One in four killed in Texas law enforcement homicides are Black

Thousands of people raise their fist at a rally at Huston-Tillotson University on a hot day in Austin, Texas.
Outrage over black deaths by law enforcement, and particularly the death of George Floyd in Minneapolis, has sparked protests and rallies calling for justice worldwide. In Austin, thousands attended the #JusticeForThemAll rally at historically black Huston-Tillotson University on Sunday, June 7, 2020. Used with permission by photographer, Christina Fisher (@crissyfish)

Many in America have been quick to condemn the death of George Floyd, and to pledge to keep something similar from happening again. But Floyd was only one of hundreds of individuals every year who have died in the custody of law enforcement before even being booked into jail.

At the Texas Justice Initiative, we collect and make available to the public data on the interactions with law enforcement agencies that are often the most contentious: officer-involved shootings and deaths in custody. Our data can be analyzed and filtered in many different ways. But in light of the death of George Floyd and so many other black individuals at the hands of law enforcement, TJI wants to provide some context to the conversation about black in-custody homicides.

Over the past 15 years, the number of people who have died in homicides by law enforcement before being booked in jail on suspicion of committing a crime has crept up, year over year. In 2005, there were 42 pre-booking homicides of people of all races in Texas; in 2019, that number more than doubled to 93. Pre-booking homicides by law enforcement of blacks in Texas tripled over that time — from 7 in 2005 to 24 in 2019.

In total, since 2005, 1,172 people have died in the custody of law enforcement in Texas before being booked in jail — and 282 of those individuals, about 25 percent, were black. About 37 percent of the 1,172 people killed in these homicides were white, with Hispanics accounting for 34 percent. Individuals with races listed as “other” or “unknown” made up the remainder. (Comparatively, in 2019, the Texas population was estimated to be about 41 percent white, 40 percent Hispanic, 12.8 percent black, 5 percent Asian and 1 percent American Indian.)

Some 94 percent of the black individuals killed by law enforcement before being booked in jail were men, and 134 of those killed — nearly 50 percent — were under the age of 30. In Texas, black men are dying at rates disproportionate to their population, at young ages and in situations that suggest origins of violence, poverty and hopelessness.

The circumstances of these homicides vary widely, but the one thing they do have in common is that none of these hundreds of Texans had been charged with a crime. Among the names of black Texans killed by police are Rayshard Scales, 30, who was shot and killed in May after Houston police said he reached into the pocket of his hoodie for a replica gun that appeared to be real; Javier Antonio Ambler II, 40, whom law enforcement in Central Texas chased, then Tasered, and who died after begging for his life as reality TV cameras rolled in 2019; and Pearlie Golden, 93, who shot by an officer in Hearne after refusing to drop her gun in 2014. The same policeman, who was fired, had shot and killed a 28-year-old black man named Tederelle Satchell in Hearne two years earlier.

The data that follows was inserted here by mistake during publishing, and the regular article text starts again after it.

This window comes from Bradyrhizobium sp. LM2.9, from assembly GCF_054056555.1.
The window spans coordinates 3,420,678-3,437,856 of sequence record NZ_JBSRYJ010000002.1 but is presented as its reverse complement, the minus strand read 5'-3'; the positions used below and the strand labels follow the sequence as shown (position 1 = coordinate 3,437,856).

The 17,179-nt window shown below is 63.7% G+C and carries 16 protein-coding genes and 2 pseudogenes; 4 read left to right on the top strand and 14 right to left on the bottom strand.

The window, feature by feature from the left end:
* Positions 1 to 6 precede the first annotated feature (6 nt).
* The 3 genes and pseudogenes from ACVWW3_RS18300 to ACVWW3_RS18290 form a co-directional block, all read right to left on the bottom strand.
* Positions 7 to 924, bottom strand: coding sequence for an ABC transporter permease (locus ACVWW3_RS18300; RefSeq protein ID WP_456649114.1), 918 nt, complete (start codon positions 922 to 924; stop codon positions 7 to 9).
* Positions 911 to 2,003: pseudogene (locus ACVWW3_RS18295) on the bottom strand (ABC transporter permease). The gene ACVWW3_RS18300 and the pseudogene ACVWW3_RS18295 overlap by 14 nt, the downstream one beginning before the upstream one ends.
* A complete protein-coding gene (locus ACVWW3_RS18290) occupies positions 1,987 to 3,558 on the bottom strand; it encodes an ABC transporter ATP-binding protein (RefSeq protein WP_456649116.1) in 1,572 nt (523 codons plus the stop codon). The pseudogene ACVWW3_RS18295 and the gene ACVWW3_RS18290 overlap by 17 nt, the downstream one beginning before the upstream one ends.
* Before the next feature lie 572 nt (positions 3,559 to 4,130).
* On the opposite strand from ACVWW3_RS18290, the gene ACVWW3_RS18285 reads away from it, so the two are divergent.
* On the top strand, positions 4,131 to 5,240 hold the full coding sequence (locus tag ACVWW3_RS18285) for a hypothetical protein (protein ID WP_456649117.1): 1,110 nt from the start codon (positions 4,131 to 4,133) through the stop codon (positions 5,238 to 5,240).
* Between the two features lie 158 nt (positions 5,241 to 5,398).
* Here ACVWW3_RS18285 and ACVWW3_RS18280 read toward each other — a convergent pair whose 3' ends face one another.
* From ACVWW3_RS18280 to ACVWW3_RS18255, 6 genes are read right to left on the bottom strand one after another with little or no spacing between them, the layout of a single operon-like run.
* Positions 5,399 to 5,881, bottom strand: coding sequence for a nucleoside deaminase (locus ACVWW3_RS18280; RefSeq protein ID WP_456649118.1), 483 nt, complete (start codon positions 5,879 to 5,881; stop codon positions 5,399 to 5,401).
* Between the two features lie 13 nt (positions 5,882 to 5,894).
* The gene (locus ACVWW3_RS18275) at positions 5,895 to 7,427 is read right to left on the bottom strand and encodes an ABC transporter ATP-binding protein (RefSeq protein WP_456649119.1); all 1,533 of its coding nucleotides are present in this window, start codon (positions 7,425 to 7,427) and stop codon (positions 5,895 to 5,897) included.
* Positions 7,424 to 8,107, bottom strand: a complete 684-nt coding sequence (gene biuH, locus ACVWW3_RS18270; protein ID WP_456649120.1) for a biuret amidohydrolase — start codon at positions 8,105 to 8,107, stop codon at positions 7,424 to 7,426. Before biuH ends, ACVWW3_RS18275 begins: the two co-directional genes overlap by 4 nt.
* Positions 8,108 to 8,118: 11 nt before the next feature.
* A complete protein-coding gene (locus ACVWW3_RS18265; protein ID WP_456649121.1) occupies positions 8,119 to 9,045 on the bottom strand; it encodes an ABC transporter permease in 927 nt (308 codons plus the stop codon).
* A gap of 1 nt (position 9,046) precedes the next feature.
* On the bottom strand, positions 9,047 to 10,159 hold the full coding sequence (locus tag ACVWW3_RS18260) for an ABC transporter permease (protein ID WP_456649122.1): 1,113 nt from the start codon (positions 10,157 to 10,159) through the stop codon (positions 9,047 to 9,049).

These data, even when combined with names and anecdotes, don’t answer all of the questions — honestly, they probably bring up more new ones than they solve. And, our data is just one small sliver of what might be available and helpful. It takes both the quantitative and the qualitative data — and a whole lot of both kinds of data — to properly analyze interactions between blacks and Texas law enforcement officers.

I invite you to dig into these cases, learn their names and the circumstances of their deaths, and draw your own conclusions. What do racial breakdowns of deaths compared to local demographics look like in urban counties like Harris, Dallas, Tarrant and Bexar look like as compared to rural counties? How does Texas stack up against other states?

We’d love to see your findings, if you’re comfortable sharing them, via Twitter, Facebook or email. And, if you’re so moved to help us continue this work — to add more data sets and continue to provide transparency into an otherwise opaque system — please consider making a financial contribution or joining our team of volunteers.

Eva Ruth Moravec is a freelance reporter and executive director of the Texas Justice Initiative in Austin.

This post has been updated to correct the year related to cited Census data.

Executive director of the Texas Justice Initiative, a nonprofit building a portal for criminal justice data in Texas; Austin-based reporter-for-hire